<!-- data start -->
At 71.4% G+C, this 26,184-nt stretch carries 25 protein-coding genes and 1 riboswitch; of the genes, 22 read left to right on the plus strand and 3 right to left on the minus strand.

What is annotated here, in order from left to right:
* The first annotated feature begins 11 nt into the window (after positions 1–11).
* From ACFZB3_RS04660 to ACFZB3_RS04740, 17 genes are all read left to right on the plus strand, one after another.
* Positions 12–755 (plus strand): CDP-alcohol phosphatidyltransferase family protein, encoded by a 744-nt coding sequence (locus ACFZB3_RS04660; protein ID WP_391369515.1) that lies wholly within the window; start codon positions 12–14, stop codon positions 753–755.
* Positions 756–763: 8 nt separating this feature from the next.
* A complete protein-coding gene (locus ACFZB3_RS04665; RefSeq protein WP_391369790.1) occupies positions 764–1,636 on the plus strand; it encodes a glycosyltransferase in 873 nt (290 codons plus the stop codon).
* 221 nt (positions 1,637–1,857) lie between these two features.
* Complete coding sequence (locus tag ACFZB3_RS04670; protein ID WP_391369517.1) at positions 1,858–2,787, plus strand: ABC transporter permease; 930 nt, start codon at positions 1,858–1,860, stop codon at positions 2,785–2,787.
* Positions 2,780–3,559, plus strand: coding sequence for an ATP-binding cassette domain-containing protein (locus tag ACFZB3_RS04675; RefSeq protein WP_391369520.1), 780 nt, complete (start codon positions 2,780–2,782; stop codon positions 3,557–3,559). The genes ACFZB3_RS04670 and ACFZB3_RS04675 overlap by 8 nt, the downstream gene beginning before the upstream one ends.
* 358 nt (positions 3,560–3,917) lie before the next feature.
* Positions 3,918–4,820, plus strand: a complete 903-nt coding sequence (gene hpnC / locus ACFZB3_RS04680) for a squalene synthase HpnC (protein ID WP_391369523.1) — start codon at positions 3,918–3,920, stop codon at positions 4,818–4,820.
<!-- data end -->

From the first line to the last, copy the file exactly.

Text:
At 71.4% G+C, this 26,184-nt stretch carries 25 protein-coding genes and 1 riboswitch; of the genes, 22 read left to right on the plus strand and 3 right to left on the minus strand.

What is annotated here, in order from left to right:
* The first annotated feature begins 11 nt into the window (after positions 1–11).
* From ACFZB3_RS04660 to ACFZB3_RS04740, 17 genes are all read left to right on the plus strand, one after another.
* Positions 12–755 (plus strand): CDP-alcohol phosphatidyltransferase family protein, encoded by a 744-nt coding sequence (locus ACFZB3_RS04660; protein ID WP_391369515.1) that lies wholly within the window; start codon positions 12–14, stop codon positions 753–755.
* Positions 756–763: 8 nt separating this feature from the next.
* A complete protein-coding gene (locus ACFZB3_RS04665; RefSeq protein WP_391369790.1) occupies positions 764–1,636 on the plus strand; it encodes a glycosyltransferase in 873 nt (290 codons plus the stop codon).
* 221 nt (positions 1,637–1,857) lie between these two features.
* Complete coding sequence (locus tag ACFZB3_RS04670; protein ID WP_391369517.1) at positions 1,858–2,787, plus strand: ABC transporter permease; 930 nt, start codon at positions 1,858–1,860, stop codon at positions 2,785–2,787.
* Positions 2,780–3,559, plus strand: coding sequence for an ATP-binding cassette domain-containing protein (locus tag ACFZB3_RS04675; RefSeq protein WP_391369520.1), 780 nt, complete (start codon positions 2,780–2,782; stop codon positions 3,557–3,559). The genes ACFZB3_RS04670 and ACFZB3_RS04675 overlap by 8 nt, the downstream gene beginning before the upstream one ends.
* 358 nt (positions 3,560–3,917) lie before the next feature.
* Positions 3,918–4,820, plus strand: a complete 903-nt coding sequence (gene hpnC / locus ACFZB3_RS04680) for a squalene synthase HpnC (protein ID WP_391369523.1) — start codon at positions 3,918–3,920, stop codon at positions 4,818–4,820.